Pediatricians look forward to the week after Labor Day. Kids go back to school, giving a slow
down to the crazy pace of summer physical season. Germs haven’t had time to circulate
amongst classrooms and families. We breathe in the sweet air of September and gear up for
the winter sick season. But, what’s that you say? Illness in August and September? Hospital
wards and ERs packed? What’s going on? Well, all of our distancing put a big damper on the
illness season last winter. Now, man oh man, are those germs eager to get out there and
spread. We are seeing illnesses in the office that we usually don’t see for a couple more
months. I thought a brief run down of what we are seeing would be interesting.
One of the most common germs we are seeing right now is respiratory syncytial virus, or RSV.
RSV is usually a winter bug in Minnesota but it is rampant right now. RSV causes cold like
symptoms in most people. In about a third of kids under one, they develop a lower respiratory
tract infection. Specifically, they develop “bronchiolitis”. This is different than bronchitis.
Bronchioles are the smaller airways in your lungs. These kids get a very junky cough. You can
often feel the popping and crunching in their lungs when you hold them. Other viruses can
also cause bronchiolitis but RSV is the most common. We have tried a host of treatments for
RSV without much benefit. Steroids, albuterol (what we use for asthmatics), epinephrine, and
antivirals have not been beneficial. Everyone is going to have RSV in their childhood, often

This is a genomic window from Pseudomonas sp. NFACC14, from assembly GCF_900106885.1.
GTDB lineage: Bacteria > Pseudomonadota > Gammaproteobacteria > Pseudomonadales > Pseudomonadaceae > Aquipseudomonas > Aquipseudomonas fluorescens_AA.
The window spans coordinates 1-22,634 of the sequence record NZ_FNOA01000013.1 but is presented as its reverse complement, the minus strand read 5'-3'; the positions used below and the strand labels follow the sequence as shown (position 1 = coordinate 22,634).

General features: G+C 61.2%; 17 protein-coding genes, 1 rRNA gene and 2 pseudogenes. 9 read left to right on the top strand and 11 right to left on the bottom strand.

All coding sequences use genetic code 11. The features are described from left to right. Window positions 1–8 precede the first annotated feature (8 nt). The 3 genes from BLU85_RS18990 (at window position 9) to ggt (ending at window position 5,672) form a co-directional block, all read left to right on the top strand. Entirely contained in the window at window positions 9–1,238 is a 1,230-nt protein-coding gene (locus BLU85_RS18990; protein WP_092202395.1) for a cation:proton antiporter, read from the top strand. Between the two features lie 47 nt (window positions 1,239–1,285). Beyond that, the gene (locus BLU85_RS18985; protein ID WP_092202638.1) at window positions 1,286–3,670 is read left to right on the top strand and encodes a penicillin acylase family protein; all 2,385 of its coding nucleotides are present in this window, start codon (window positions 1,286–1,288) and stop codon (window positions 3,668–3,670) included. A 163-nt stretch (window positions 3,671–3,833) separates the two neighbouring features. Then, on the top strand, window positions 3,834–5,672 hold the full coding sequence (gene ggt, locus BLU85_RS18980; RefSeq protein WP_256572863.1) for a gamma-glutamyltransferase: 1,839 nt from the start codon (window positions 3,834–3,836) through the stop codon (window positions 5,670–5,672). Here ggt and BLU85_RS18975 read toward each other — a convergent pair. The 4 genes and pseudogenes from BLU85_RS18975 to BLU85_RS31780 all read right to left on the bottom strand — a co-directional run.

several times. About 1-3% of those kids will end up in the hospital, usually because they need
IV fluids or oxygen support. But most kids do just fine at home! We call these kids “happy
wheezers”. They sound absolutely awful but look happy and smiley, drink well, and get
through it without too much of a problem.
Another illness making an early debut this year is croup. Croup is a description of a cough, not
an actual germ. A “croupy cough” sounds like a dog or a seal has moved into your house.
Once you’ve heard it, you never forget that sound! We usually see an uptick of croup in the fall.
We started seeing it in the summer this year. We often will treat croup with steroids to reduce
the swelling that is happening just below the vocal cords. The steroids will not get rid of the
cough or the illness but it will open up the airway so oxygen can get through. A bit of a bark
to your child’s cough is ok. But if your child starts having noisy and raspy breathing with it,
especially when they are at rest, they need to be seen urgently.
Finally, I have to mention influenza. We haven’t seen any cases of flu in our office this year.
Last year, there was almost none. I must say, I am dreading what it could look like this year. I
can just see the evil flu villain rubbing its hands together and cackling as it prepares to reemerge.
Just in case you forgot, flu is usually a week of misery. High fever, headache, cough,
body aches, sore throat, and congestion are the hallmark symptoms. Some people will get an
upset stomach but isolated vomiting and diarrhea is not usually influenza. Sometimes,
depending on the situation, we use antiviral medication to reduce the duration of the flu. Lots
of rest, ibuprofen, and chicken soup are usually the mainstay of treatment. However, it’s
important to remember that flu can be much harder on our youngest patients. Kids under the
age of two-years-old are at a higher risk of hospitalization and complications from the flu. We
lose on average 150 kids to influenza in the United States each year. While not a guarantee,
the best thing you can do to prevent influenza is to get your child their flu shot. And the time
has come! Flu vaccines have arrived in our clinic. We have several flu clinics coming up in the
next couple of months Please call our office to get your child scheduled! 952-401-8300